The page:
Naturally, I couldn’t leave the unsatisfying ambiguity of yesterday’s post about Rhode Island graduation rates alone, so I kept playing with the available data. It’s missing some key data points that play into the graduation rate — such as the number of students transferring into and out of public schools (whether private or out-of-state) and students who repeat grades — but the numbers do tell an interesting story.
This chart shows the classes of 2007 and 2016 at several points in their travel:
- Enrollment as of October of their freshman year
- The same number minus those who drop out freshman, sophomore, or junior years
- Enrollment as of October of their senior year
- The same number minus those who drop out senior year
- Graduating class
The first observation to jump off the chart is the starting decrease of 15%. Counting kindergarten, there are 13 grades, which means each grade is approximately 7.7%, so the freshman-year enrollment has lost very nearly two full grade levels worth of students. (At the same time, as I’ve noted in Tiverton, far from going down accordingly, budgets have continued to climb.)
As we move into the more subtle observations, one positive note is that our government schools are doing a better job of keeping students from dropping out during the first three years of high school. As a percentage of their starting freshman class, pre-senior dropouts have fallen from 10.4% to 9.6%.
That helps to explain why enrollment in senior year has barely dropped at all over the decade (less than 1%), but a more significant point may be related to my previous arguments that the government has been targeting the private-school market to keep up its own student numbers. One mechanism for doing so has been charter schools, but other policies push toward the same end. For example, students in public schools can attend college-level courses and take the SATs on the taxpayer’s dime, but private school or home-schooled students cannot. In 2007, more than 13% of the drop from freshman year to senior year could not be explained by dropouts; in 2016, that percentage was less than 1%. In other words, the net effect of students’ transferring into and out of government schools during the first three years of high school is now almost nothing.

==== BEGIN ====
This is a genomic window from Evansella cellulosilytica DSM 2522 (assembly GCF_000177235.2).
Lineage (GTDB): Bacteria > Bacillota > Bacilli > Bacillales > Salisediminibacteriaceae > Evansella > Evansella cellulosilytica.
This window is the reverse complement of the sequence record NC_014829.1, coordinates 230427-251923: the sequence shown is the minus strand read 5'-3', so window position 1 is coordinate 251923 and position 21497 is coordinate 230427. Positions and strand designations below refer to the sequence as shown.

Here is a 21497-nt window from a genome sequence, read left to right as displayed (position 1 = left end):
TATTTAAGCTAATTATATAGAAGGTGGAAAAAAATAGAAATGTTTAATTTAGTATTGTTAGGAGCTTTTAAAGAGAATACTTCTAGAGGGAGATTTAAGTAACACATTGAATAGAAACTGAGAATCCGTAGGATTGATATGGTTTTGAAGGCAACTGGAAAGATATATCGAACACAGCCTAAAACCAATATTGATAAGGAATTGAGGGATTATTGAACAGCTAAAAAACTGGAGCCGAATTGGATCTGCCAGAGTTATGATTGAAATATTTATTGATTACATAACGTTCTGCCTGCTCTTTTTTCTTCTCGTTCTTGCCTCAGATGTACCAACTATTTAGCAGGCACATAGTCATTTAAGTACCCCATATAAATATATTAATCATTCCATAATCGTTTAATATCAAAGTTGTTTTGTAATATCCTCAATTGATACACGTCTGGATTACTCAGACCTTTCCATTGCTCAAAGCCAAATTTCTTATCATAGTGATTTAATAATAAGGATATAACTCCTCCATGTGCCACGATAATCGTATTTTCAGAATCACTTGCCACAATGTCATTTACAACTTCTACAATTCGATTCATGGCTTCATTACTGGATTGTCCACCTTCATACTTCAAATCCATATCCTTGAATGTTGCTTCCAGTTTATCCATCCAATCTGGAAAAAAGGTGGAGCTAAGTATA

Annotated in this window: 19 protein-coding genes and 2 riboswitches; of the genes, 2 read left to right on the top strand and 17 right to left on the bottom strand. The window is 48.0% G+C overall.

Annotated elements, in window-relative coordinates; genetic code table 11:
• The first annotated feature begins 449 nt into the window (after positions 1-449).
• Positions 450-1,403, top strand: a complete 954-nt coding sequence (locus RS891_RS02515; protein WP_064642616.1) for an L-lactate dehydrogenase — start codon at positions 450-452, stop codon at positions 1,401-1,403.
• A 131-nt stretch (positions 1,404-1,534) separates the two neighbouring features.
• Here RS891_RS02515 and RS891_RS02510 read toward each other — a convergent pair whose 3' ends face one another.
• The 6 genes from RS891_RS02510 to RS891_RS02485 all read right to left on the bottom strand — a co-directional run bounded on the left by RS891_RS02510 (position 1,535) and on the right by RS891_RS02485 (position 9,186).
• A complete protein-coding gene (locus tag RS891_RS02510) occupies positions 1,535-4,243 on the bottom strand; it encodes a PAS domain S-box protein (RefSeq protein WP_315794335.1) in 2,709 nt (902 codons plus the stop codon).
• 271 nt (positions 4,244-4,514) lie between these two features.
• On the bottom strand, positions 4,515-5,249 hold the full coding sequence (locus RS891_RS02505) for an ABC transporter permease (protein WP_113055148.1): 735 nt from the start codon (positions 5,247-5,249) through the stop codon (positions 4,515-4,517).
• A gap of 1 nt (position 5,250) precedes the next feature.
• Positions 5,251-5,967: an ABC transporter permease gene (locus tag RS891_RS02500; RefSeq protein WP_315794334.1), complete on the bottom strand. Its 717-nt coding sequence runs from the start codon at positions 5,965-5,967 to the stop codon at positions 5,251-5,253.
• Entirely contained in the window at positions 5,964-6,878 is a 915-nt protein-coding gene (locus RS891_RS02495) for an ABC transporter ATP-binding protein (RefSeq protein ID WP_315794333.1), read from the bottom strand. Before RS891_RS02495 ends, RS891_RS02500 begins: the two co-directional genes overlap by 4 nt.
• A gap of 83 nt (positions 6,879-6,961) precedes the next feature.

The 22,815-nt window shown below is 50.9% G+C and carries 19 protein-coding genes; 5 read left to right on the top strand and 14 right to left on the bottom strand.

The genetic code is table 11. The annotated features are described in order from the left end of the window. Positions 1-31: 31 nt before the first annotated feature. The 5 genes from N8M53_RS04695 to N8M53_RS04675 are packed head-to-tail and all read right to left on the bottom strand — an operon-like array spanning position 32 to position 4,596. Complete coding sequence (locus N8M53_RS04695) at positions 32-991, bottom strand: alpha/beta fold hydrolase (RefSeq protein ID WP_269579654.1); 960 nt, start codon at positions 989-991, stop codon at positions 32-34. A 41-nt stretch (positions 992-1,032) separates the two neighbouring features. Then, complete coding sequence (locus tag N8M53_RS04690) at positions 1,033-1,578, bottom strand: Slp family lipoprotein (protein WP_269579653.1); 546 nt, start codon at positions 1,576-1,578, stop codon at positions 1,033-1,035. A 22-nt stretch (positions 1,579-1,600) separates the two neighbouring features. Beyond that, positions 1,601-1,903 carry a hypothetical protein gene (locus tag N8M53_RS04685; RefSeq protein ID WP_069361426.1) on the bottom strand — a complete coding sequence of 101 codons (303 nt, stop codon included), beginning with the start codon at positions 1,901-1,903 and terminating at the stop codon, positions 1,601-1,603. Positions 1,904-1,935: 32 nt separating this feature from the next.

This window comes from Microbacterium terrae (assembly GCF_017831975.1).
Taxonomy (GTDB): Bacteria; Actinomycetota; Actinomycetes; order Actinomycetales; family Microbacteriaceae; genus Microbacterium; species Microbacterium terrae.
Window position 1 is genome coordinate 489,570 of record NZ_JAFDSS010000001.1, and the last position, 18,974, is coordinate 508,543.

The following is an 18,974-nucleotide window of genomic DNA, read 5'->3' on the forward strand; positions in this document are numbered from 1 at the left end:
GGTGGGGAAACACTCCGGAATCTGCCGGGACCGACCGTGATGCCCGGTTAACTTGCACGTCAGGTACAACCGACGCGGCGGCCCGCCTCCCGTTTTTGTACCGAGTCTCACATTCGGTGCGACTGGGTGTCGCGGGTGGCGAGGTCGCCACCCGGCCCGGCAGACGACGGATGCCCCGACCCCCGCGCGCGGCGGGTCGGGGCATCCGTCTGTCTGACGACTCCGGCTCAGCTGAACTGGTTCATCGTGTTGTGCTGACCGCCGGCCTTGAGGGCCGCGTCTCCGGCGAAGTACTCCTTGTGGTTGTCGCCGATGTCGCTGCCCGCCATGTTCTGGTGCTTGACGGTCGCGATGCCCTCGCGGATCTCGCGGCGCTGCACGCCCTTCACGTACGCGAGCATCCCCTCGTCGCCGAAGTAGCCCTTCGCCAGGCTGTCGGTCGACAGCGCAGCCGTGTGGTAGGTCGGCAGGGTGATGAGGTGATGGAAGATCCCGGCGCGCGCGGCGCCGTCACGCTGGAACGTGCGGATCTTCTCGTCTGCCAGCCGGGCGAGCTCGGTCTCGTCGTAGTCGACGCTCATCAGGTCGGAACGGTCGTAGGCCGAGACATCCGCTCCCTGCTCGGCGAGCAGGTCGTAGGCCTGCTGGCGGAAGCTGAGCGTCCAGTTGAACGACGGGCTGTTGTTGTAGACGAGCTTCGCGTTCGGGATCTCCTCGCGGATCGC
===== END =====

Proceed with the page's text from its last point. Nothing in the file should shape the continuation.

Next, although government schools are doing a better job of keeping students in school up to their senior year, that gain is lost (and then some) during the final year before graduation. In 2007, 4.8% of the starting senior class dropped out; in 2016, the number was 6.1%. Consequently, the percentage of students enrolled for freshman year who drop out before graduation has increased, from 14.1% to 15.0%. (Of course, that’s based on a dramatically shrinking starting point, so the number of dropouts over the four years of high school has actually gone down.)
The size of the graduating class, therefore, has shrunk, by 7.4%, from 2007 to 2016. The number of students graduating was 4.2% smaller than the number enrolled as seniors at the start of the 2006-2007 school year, whereas the 2016 the graduating class had shed 10.5% of the students who’d begun senior year.
Overall, the impression one gets is that the government is increasingly emphasizing not only keeping kids in school, but keeping them in government schools. When that drive hits a crisis point for some students — as they have to get over the hurdles to graduate — a greater percentage are dropping out or pursuing alternatives among strangers for their final year of secondary school.
In that environment, it’s not unreasonable to wonder how many students are simply being pushed along and handed diplomas in order to drive the official graduation rates up, especially given the establishment’s visceral aversion to objective standards for a diploma.